In 2013, Fritz Gilbert reached a goal he had worked toward for 28 years: His 401(k) hit the million-dollar mark.
With that tick to seven digits, Gilbert, who is 55, newly retired and founder of The Retirement Manifesto blog, joined an exclusive club: People who hit millionaire status with their 401(k)s. At Fidelity Investments, which holds over 16.2 million 401(k) accounts, only 187,000 had balances of $1 million or more at the end of September 2018.
So how did Gilbert and the other savers do it? Slowly. Here are five keys to 401(k) millionaire success.
1. Start early
There’s a barrier to building a seven-figure 401(k) balance that affects everyone: Annual contribution limits put a cap on how much can be added to the account each year.
The 401(k) contribution limit for 2018 — $18,500, or $24,500 for those 50 or older — isn’t exactly stifling for most people. But it does mean the path to $1 million requires an early start: Like Gilbert, the average 401(k) millionaire at Fidelity has been contributing for nearly 28 years.
Starting early also gives your money more time to grow, which means you capitalize on compound interest — each year, investment returns are added to your balance, and the next year’s return is based on that bigger balance. Your returns begin earning a return, in other words.
2. Regularly increase your contributions
It’s unlikely you’ll be able to max out your 401(k) at your first job, or that you’ll consistently max out year after year. That’s fine.
Gilbert says he started by contributing 6% of his salary. Then, he increased his contribution each year by directing the majority of each salary increase into his 401(k) instead of his take-home pay.
“It was forced scarcity — forcing ourselves to live below our means by taking increases in pay and putting them in savings,” Gilbert says.
Start by contributing enough to earn employer matching dollars provided by your plan. Then try to increase by 1% or 2% each year.
3. Be patient
That compound interest referenced earlier? It starts out as a slow burn.
“In 2000, my balance was at about $250,000. That’s 15 years in. And yet, in not even the same amount of time — 13 years later — I was at $1 million,” Gilbert says.
That’s because the bigger your balance, the bigger the effect of compound interest. Let’s say Gilbert contributed $10,000 to his 401(k) in year one, and he earned a 6% return. He would start the next year with $10,600.
At year 15, however, a 6% return on $250,000 amounts to $15,000. Once compound interest starts to pick up speed, you’ll see your money quickly multiply.
“Saving for retirement is something you do over your entire career — it absolutely does not happen overnight,” says Meghan Murphy, vice president at Fidelity Investments. “If you’re 45 and you haven’t saved $1 million yet, that’s OK.”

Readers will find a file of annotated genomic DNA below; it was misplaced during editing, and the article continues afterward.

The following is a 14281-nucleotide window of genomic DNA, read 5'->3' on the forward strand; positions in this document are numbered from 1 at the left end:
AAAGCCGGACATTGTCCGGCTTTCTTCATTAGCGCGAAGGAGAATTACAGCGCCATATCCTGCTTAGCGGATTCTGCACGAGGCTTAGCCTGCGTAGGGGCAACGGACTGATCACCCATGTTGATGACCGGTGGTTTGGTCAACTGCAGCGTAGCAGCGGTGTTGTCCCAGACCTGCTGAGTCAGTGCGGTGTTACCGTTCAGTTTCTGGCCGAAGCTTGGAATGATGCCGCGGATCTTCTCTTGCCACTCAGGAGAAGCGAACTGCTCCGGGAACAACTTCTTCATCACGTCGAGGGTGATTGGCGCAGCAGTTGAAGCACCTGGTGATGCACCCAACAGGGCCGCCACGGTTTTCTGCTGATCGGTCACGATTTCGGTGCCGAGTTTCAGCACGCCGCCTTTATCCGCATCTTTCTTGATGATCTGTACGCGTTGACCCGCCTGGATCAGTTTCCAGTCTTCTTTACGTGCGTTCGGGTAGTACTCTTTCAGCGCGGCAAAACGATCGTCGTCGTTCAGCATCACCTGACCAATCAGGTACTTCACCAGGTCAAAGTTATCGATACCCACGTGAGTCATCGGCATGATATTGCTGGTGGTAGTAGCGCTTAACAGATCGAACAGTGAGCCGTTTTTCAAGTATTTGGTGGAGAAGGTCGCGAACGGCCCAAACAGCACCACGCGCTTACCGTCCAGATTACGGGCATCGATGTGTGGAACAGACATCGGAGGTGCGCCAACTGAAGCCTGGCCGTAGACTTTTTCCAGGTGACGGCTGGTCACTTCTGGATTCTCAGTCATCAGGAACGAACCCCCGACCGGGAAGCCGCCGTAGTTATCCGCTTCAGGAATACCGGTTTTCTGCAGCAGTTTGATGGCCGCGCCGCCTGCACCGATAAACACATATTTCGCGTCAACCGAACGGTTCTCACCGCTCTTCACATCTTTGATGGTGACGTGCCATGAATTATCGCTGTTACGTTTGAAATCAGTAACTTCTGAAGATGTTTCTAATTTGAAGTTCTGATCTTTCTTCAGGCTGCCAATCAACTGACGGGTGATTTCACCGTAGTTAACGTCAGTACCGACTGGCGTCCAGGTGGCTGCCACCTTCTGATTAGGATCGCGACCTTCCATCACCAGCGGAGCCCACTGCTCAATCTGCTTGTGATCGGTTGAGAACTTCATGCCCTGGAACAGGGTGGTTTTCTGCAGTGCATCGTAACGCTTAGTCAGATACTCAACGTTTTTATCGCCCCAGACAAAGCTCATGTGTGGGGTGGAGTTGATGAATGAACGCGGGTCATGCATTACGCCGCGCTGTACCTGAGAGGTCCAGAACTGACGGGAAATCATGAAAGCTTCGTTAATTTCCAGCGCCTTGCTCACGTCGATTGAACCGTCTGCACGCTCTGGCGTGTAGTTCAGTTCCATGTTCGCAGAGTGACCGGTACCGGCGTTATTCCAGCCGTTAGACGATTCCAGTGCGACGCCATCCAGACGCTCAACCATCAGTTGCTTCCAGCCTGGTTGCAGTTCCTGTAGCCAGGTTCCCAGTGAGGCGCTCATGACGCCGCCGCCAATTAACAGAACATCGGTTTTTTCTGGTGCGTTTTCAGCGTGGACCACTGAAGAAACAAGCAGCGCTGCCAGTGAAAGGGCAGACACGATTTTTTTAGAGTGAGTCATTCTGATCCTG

4. Take appropriate risk
Compound interest relies on investment returns. If you have a long time horizon — as most retirement savers do — you’ll likely have a portfolio that is heavily tilted toward stocks and stock mutual funds, which historically have posted higher returns than other investments available through 401(k)s.
At Fidelity, 401(k) millionaires hold on average 77% of their assets in equities, also known as stocks. Over the past year, 86% of the growth in those accounts came from market returns; only 14% was contributions.
“Being invested appropriately for your age is something we’re constantly stressing,” Murphy says. “It’s important throughout your entire career to make sure you’re not investing too conservatively.”
Your 401(k) will allow you to invest in stocks through mutual funds, which pool investor money to purchase a selection of investments. If you’re not comfortable choosing funds, you can invest your entire 401(k) in a target date mutual fund, which invests in stocks and bonds. The fund’s allocation between the two is targeted to a retirement year, and adjusts as that time approaches.
5. Keep a lid on your account
Taking loans or early distributions from your 401(k) stunts its growth. That should be obvious. What often isn’t? The impact of fees.
Fees — most notably expense ratios, which are annual fees charged by mutual funds — can easily erode your return. A recent NerdWallet analysis found that 401(k) fees can add up to a lifetime cost of over $200,000, not including lost investment returns.
Keep fees down by choosing low-cost investments, with expense ratios under 0.5%, if possible. If your plan offers only expensive funds, contribute enough to earn your employer match, then consider an individual retirement account like an IRA.
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